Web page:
The idea of a joint Israeli-Palestinian radio station is unique and innovative, and one through which we can bring the vast accumulated experience of both the Jewish-Arab Center for Peace at Givat Haviva and the Palestinian organization Biladi - The Jerusalem Times to bear through the electronic media and reach a new audience, previously not exposed to the message of peace, and bring to them our message. (…)

A central aspect of the conflict between the two peoples arises from the distance and alienation between them. Common sense dictates that the more we know each other the less we will hate, be angry at and fear each other. A large portion of each of the two populations does not know the other side at all, except for what they learn through the local media, which do not always paint a picture truly reflecting the other side. (…)

One of the items most lacking in the Middle East is hope. The loss of hope is also the greatest threat to both peoples. Both populations have undergone periods almost impossible to bear in recent years, and many people have ceased believing that the situation can change. The existence of a sane voice, which invites its listeners to become part of an involved group of citizens who are not willing to forgo a better future, can assist by serving as the ray of light at the end of the tunnel. (…)


The Earth Charter Youth Initiative will participate in The World Peace Smmit

The Earth Charter Youth Initiative will participate, as strategic partner, n the World Youth Peace Summit.  This is a major youth conference to be held in Nairobi in October 2004. Plans are on the way to bring together 2000 elected youth from all over the world to discuss matters of world peace
with Nobel Prize laureates and distinguished political and religious.





Russian Federation/Chechnya: Gudermes hospital reopens following major repairs

13 July - Central Hospital No. 1 in Gudermes (Chechnya) reopened on 6 July following major repairs financed by the ICRC. Work included rebuilding the surgical department, trauma department and laundry and restoring the hospital's water supply. The work was carried out by a private company at a cost of $95,000. To mark the reopening, the ICRC provided a range of vital equipment including operating tables, sterilization units, cots and electrocardiographs.

The ICRC regularly supplies 10 central hospitals in Chechnya with drugs and equipment, and has already funded major repair work at hospitals in Shaly, Urus-Martan and Argun.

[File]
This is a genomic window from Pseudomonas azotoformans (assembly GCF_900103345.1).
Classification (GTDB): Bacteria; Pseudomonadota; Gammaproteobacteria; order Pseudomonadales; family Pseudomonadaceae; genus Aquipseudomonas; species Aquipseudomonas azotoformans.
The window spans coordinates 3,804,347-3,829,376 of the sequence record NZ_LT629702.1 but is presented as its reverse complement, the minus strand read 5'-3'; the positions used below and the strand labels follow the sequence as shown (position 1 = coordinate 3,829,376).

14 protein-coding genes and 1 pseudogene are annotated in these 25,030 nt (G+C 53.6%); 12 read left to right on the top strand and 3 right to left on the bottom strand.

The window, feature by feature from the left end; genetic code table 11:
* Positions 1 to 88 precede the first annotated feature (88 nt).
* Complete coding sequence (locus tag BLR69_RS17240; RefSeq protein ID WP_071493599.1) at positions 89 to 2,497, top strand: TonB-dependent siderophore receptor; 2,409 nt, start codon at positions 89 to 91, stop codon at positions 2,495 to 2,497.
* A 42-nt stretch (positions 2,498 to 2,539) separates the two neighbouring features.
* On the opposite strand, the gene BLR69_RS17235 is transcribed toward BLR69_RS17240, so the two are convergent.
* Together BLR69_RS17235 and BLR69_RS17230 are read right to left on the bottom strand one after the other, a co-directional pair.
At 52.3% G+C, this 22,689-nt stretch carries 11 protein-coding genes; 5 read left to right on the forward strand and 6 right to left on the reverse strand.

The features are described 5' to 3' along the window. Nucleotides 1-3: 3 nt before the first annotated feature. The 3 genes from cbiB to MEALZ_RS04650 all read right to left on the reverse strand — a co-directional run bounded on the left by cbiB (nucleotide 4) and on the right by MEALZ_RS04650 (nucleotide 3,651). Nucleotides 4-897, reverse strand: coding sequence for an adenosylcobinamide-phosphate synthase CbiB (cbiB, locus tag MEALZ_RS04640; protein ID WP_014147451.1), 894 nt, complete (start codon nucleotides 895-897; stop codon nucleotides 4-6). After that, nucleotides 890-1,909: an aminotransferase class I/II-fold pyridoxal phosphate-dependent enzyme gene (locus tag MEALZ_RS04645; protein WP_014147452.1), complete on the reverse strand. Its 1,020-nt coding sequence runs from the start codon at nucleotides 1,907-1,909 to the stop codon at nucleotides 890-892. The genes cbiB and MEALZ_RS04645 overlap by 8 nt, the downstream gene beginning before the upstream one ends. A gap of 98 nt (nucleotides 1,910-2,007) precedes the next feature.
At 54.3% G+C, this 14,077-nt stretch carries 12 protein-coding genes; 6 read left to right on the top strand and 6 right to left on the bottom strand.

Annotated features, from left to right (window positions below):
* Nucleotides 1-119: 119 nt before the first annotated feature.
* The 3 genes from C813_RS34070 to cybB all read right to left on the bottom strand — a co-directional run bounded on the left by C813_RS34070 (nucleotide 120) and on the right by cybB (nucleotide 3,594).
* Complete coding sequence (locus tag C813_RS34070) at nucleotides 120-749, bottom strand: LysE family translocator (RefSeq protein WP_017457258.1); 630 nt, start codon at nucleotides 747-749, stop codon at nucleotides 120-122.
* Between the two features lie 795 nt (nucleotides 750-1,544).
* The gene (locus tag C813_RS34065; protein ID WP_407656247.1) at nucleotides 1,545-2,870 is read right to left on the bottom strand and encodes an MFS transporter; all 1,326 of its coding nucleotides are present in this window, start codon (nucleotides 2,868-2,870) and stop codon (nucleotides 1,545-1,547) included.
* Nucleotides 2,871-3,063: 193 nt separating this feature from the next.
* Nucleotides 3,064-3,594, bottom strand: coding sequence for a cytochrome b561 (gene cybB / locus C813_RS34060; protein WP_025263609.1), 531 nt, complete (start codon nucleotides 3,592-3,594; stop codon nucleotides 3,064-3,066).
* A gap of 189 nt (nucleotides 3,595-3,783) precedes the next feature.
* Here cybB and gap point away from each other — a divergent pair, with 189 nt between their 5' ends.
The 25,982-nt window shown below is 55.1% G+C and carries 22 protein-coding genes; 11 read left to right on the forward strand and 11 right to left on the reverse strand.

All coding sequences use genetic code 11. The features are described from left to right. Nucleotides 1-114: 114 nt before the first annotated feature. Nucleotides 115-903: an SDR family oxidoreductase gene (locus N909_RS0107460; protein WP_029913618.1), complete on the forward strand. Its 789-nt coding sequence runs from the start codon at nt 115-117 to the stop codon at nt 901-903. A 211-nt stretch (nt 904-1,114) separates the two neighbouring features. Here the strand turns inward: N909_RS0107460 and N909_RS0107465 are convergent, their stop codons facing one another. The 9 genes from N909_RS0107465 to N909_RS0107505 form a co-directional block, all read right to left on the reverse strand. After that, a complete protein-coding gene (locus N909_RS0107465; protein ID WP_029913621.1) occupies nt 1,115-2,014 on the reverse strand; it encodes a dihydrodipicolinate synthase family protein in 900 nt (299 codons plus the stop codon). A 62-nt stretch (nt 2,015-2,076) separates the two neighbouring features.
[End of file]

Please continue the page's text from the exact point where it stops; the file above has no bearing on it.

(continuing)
UNFPA welcomes UK's fund increase to an annual $36.4 million for four years

United Nations, New York, 9 July  - UNFPA, the United Nations Population Fund, has welcomed the decision of the United Kingdom Government to increase its annual contributions to UNFPA from about $30.2 million to some $36.4 million to expand access to reproductive health services, support safe motherhood initiatives and HIV/AIDS prevention in developing countries. The country also pledged the new sum to the Fund for the next four years. The higher dollar figure is based on a conversion of the United Kingdom’s four-year pledge of an annual 20 million pounds.

“This multi-year pledge will support UNFPA’s efforts to increase access to reproductive health services, skilled birth attendance and HIV/AIDS prevention for needy women and men in developing countries,” said Thoraya Ahmed Obaid, UNFPA’s Executive Director. “Multi-year commitment of substantial resources and predictable funding will help UNFPA and other United Nations development agencies translate internationally agreed development goals into concrete national programmes to promote health and reduce poverty. I hope more donor nations follow this example.”


An advance for HIV/AIDS treatment access in the developing countries 

1 July - A fixed-dose combination of generic antiretroviral drugs is validated in a clinical trial. 

Combination therapy with three generic antiretroviral drugs in a single tablet has been validated for the first time in an open clinical study in a developing country. Follow-up of 60 patients treated in Yaoundé, Cameroon, has demonstrated the excellent efficacy and safety of a generic fixed-dose combination. The results of this clinical trial (ANRS 1274) have been published in The Lancet by a team of researchers from the Institut de recherche pour le développement (IRD), Cameroon and Médecins sans Frontières (MSF) Switzerland.

Generic fixed-dose combinations (FDCs) of antiretrovirals are a key factor in access to treatment of HIV/AIDS infection in the developing world. FDCs combine three antiretroviral drugs in a single tablet and have the twofold advantage of being simple to use and substantially cheaper than brand name drugs.